The French language LPCM 2.0 Mono mix comes with optional subtitles in English only. As with the video transfer, there's really nothing to complain about here. The mix is well balanced, there are no problems with hiss or distortion and the subtitles are clean, clear, easy to read and free of any obvious typographical errors. An optional track is provided in English as well, and the quality of this track is fine as well, but for whatever reason the film just seems to play better in French.
Carried over from the old DVD release is an Andrzej Zulawksi Interview (16:29) where the director speaks in French (with English subtitles) about how an American producer introduced him to Christopher Frank's book from which this film was adapted and what it was like working on the script with Frank. He also talks about the cast, the pros and cons of casting someone so feminine in the lead, and some of the issues he ran into with Schneider's self-confidence issues on set. He also talks about a few scenes that were written but never filmed, and about the picture's grim finale.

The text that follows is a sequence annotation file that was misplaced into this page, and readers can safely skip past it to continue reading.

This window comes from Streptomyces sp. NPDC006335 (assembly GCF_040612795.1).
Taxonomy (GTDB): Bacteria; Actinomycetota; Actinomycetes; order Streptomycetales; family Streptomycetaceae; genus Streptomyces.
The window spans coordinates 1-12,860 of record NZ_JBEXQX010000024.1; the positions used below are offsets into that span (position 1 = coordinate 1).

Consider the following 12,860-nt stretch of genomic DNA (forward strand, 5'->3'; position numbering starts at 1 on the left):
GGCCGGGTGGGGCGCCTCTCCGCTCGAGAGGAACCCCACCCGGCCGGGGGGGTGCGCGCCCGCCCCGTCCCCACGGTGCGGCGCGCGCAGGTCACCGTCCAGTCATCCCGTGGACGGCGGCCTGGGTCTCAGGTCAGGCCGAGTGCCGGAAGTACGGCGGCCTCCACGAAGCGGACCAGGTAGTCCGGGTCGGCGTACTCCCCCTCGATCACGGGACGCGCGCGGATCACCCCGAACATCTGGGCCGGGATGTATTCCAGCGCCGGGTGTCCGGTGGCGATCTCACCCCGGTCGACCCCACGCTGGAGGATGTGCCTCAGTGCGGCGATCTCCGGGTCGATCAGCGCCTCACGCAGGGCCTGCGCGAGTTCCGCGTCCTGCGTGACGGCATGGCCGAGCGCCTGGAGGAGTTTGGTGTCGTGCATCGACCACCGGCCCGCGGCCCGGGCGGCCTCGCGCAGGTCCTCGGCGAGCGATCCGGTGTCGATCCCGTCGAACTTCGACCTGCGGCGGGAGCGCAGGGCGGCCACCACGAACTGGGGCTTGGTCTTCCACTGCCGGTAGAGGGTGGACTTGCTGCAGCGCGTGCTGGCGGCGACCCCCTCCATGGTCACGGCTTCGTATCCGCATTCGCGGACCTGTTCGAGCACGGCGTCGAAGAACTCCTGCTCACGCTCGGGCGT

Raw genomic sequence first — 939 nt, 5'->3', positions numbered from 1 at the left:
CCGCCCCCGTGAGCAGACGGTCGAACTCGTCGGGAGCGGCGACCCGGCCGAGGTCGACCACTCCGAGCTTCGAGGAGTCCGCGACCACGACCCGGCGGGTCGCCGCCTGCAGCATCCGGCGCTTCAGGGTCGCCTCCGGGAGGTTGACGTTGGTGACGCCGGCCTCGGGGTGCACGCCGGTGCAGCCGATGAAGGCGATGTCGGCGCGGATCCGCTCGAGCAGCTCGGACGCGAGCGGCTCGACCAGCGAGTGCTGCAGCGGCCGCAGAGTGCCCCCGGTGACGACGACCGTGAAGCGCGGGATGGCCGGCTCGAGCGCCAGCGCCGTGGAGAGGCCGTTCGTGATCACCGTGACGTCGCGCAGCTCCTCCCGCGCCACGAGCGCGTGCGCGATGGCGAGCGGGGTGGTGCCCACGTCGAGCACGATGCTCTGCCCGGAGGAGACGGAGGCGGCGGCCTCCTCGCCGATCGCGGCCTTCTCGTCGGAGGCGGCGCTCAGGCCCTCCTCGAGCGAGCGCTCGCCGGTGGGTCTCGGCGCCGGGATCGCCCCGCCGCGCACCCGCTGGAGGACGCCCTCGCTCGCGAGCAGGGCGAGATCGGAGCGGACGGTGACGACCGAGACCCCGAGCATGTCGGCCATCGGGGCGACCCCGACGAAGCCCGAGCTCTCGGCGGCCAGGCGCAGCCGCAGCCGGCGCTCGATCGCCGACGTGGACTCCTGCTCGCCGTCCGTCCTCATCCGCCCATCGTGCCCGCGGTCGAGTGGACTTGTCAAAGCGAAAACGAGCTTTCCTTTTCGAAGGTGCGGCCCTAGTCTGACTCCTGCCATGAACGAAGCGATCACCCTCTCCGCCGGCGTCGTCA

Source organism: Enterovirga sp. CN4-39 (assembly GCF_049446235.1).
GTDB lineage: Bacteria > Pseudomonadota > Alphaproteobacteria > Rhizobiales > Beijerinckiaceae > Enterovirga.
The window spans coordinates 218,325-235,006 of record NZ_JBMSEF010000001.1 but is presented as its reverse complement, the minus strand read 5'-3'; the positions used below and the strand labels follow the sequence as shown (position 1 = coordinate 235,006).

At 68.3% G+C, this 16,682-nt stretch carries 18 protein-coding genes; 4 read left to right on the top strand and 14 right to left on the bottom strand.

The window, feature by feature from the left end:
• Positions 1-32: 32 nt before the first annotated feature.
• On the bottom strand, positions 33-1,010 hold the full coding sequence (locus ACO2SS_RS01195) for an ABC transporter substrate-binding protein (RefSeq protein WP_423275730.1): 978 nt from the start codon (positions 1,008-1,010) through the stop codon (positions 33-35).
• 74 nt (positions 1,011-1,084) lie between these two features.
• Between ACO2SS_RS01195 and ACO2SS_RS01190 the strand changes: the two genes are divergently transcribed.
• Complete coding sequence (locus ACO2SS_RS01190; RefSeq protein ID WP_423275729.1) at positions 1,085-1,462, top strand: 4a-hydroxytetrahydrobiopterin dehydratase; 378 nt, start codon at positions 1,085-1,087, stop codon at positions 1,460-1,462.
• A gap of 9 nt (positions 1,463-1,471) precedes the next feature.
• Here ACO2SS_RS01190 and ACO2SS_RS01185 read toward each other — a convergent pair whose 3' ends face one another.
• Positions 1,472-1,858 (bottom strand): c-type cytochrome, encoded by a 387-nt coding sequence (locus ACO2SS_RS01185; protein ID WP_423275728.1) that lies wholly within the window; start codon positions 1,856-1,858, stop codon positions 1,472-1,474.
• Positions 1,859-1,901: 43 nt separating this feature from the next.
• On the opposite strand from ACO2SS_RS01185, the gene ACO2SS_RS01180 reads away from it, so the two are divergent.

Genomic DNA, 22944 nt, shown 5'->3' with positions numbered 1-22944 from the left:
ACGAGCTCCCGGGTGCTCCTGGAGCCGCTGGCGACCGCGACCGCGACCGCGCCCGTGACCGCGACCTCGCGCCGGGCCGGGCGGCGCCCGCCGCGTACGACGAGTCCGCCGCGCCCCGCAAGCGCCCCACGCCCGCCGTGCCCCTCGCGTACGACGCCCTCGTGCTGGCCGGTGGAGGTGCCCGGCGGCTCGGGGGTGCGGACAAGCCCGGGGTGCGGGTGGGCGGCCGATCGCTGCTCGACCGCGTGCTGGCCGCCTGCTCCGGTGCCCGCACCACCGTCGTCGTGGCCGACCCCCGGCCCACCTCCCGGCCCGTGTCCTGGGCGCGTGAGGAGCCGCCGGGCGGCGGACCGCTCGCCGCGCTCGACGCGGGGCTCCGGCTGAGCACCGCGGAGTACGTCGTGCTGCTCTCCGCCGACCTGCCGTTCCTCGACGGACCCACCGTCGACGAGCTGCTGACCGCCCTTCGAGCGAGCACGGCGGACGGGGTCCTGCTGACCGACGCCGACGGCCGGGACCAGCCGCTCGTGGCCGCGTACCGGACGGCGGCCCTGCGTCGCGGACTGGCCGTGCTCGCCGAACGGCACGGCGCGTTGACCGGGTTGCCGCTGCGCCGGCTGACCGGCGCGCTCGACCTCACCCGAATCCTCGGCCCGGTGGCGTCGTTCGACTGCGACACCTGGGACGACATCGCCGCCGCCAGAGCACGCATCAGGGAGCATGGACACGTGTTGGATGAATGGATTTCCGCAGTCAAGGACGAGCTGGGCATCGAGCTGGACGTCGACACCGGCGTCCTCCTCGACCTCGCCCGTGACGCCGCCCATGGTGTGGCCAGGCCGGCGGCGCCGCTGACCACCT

A trailer rounds out the extras (unfortunately the director's commentary from the Mondo Vision DVD release has not been ported over to this Blu-ray). An insert booklet inside the case contains an essay on the film from Kat Ellinger that is quite interesting.
L'important C'est D'aimer is one of Zulaswki's best pictures, a moving and thought-provoking film that features some impressive direction and strong performances. It would have been nice to see the commentary from the DVD release carried over, as it was quite good, but the presentation is a nice improvement over what we've had before. Recommended.
Ian lives in NYC with his wife where he writes for DVD Talk, runs Rock! Shock! Pop!. He likes NYC a lot, even if it is expensive and loud.